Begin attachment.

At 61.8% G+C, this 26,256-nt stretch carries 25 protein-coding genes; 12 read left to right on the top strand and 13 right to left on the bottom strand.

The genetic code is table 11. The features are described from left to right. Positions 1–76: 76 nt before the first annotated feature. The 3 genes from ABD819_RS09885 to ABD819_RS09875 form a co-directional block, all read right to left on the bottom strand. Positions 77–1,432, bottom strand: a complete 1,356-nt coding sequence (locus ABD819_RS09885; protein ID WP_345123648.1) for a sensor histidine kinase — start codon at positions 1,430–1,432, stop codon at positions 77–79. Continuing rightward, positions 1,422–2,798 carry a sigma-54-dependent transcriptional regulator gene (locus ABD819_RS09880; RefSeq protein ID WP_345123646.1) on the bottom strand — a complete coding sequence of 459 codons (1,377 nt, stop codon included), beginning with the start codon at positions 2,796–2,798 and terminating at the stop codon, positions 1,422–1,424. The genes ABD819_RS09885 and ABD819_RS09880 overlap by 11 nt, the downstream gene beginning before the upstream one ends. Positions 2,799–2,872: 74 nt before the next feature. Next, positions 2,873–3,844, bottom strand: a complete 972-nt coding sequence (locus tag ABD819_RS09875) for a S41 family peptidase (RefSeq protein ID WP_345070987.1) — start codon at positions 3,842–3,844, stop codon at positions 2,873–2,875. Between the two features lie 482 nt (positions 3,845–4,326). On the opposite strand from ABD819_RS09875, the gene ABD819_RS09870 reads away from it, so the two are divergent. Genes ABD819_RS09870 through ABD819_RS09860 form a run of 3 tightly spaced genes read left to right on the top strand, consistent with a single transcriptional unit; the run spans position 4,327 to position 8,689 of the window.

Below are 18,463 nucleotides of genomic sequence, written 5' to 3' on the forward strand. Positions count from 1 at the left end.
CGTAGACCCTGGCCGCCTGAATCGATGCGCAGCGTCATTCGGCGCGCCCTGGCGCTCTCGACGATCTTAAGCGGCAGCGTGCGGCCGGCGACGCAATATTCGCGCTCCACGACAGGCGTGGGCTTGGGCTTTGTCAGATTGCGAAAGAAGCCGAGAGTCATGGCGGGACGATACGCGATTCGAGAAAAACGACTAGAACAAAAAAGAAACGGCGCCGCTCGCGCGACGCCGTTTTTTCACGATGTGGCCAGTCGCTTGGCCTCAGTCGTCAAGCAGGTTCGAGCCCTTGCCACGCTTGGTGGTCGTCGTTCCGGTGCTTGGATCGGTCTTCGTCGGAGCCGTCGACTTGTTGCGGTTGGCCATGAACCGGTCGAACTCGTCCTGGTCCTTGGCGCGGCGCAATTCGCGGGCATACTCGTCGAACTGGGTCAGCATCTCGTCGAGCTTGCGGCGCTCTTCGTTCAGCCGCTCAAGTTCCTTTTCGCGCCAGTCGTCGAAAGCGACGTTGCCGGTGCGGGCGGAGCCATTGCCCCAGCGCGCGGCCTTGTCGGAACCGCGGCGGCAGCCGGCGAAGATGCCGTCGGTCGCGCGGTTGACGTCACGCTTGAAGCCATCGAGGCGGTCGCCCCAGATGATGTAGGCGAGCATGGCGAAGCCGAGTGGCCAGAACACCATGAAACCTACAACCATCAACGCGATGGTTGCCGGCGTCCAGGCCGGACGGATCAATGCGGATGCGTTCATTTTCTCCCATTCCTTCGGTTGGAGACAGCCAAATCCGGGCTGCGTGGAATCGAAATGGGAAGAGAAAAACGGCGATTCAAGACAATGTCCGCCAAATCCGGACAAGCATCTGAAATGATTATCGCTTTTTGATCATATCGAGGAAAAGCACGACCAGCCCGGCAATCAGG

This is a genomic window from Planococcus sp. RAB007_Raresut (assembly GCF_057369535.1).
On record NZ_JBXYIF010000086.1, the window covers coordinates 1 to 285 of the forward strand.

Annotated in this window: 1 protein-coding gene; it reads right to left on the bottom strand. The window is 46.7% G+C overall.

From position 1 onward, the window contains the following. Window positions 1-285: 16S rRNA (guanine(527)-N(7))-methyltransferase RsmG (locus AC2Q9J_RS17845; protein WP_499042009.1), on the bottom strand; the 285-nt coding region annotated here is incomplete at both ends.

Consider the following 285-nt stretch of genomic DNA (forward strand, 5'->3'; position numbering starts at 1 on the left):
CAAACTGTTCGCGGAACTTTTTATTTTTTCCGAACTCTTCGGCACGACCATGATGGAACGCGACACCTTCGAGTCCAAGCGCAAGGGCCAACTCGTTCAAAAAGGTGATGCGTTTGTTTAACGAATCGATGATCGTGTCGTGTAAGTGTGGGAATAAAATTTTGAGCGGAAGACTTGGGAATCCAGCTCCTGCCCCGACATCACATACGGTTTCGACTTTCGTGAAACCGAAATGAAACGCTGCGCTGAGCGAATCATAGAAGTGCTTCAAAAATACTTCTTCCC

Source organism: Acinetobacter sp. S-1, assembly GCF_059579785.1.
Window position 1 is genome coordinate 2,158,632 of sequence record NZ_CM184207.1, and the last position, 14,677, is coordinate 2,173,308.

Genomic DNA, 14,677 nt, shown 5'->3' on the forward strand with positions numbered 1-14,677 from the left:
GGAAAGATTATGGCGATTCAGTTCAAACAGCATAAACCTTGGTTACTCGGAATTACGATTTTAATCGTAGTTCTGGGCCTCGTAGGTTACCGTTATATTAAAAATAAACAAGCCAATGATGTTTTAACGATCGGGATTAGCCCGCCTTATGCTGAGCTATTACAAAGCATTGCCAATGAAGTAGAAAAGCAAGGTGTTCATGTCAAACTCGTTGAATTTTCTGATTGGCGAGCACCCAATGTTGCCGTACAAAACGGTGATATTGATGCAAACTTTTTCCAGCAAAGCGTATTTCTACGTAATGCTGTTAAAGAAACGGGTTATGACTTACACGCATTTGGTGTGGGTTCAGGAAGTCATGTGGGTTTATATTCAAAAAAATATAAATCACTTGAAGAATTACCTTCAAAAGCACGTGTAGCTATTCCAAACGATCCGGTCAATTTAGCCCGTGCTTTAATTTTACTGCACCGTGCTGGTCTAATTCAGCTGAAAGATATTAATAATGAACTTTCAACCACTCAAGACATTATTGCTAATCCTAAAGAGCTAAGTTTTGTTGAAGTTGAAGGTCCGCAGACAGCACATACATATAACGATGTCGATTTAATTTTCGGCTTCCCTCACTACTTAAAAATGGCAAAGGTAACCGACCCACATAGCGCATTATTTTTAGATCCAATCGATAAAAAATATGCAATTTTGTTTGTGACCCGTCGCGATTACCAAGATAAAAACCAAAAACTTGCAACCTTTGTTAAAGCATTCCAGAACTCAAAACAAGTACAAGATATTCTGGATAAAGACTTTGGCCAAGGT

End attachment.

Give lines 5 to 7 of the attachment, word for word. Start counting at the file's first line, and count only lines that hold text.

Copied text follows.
This is a genomic window from Planococcus sp. RAB007_Raresut (assembly GCF_057369535.1).
On record NZ_JBXYIF010000086.1, the window covers coordinates 1 to 285 of the forward strand.

Annotated in this window: 1 protein-coding gene; it reads right to left on the bottom strand. The window is 46.7% G+C overall.